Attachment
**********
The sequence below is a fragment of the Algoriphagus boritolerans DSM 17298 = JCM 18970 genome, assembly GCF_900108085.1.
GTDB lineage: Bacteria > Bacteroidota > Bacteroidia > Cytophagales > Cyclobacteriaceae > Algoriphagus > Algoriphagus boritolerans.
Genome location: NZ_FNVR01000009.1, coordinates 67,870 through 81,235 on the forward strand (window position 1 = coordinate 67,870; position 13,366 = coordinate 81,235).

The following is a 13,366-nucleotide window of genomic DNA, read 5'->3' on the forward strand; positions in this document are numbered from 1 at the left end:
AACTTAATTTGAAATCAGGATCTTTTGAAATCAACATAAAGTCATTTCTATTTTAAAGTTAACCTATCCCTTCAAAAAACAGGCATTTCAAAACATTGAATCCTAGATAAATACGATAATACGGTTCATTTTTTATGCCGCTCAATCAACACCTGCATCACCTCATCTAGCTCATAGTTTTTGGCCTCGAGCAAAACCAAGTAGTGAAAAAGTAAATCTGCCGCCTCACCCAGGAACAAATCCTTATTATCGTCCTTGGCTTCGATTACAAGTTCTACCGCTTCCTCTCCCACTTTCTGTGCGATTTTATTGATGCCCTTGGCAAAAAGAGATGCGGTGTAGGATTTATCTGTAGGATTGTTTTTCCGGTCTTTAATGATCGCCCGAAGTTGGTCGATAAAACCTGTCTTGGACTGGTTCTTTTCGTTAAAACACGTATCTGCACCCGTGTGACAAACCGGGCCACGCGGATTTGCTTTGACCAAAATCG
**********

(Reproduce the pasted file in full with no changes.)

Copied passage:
The sequence below is a fragment of the Algoriphagus boritolerans DSM 17298 = JCM 18970 genome, assembly GCF_900108085.1.
GTDB lineage: Bacteria > Bacteroidota > Bacteroidia > Cytophagales > Cyclobacteriaceae > Algoriphagus > Algoriphagus boritolerans.
Genome location: NZ_FNVR01000009.1, coordinates 67,870 through 81,235 on the forward strand (window position 1 = coordinate 67,870; position 13,366 = coordinate 81,235).

The following is a 13,366-nucleotide window of genomic DNA, read 5'->3' on the forward strand; positions in this document are numbered from 1 at the left end:
AACTTAATTTGAAATCAGGATCTTTTGAAATCAACATAAAGTCATTTCTATTTTAAAGTTAACCTATCCCTTCAAAAAACAGGCATTTCAAAACATTGAATCCTAGATAAATACGATAATACGGTTCATTTTTTATGCCGCTCAATCAACACCTGCATCACCTCATCTAGCTCATAGTTTTTGGCCTCGAGCAAAACCAAGTAGTGAAAAAGTAAATCTGCCGCCTCACCCAGGAACAAATCCTTATTATCGTCCTTGGCTTCGATTACAAGTTCTACCGCTTCCTCTCCCACTTTCTGTGCGATTTTATTGATGCCCTTGGCAAAAAGAGATGCGGTGTAGGATTTATCTGTAGGATTGTTTTTCCGGTCTTTAATGATCGCCCGAAGTTGGTCGATAAAACCTGTCTTGGACTGGTTCTTTTCGTTAAAACACGTATCTGCACCCGTGTGACAAACCGGGCCACGCGGATTTGCTTTGACCAAAATCG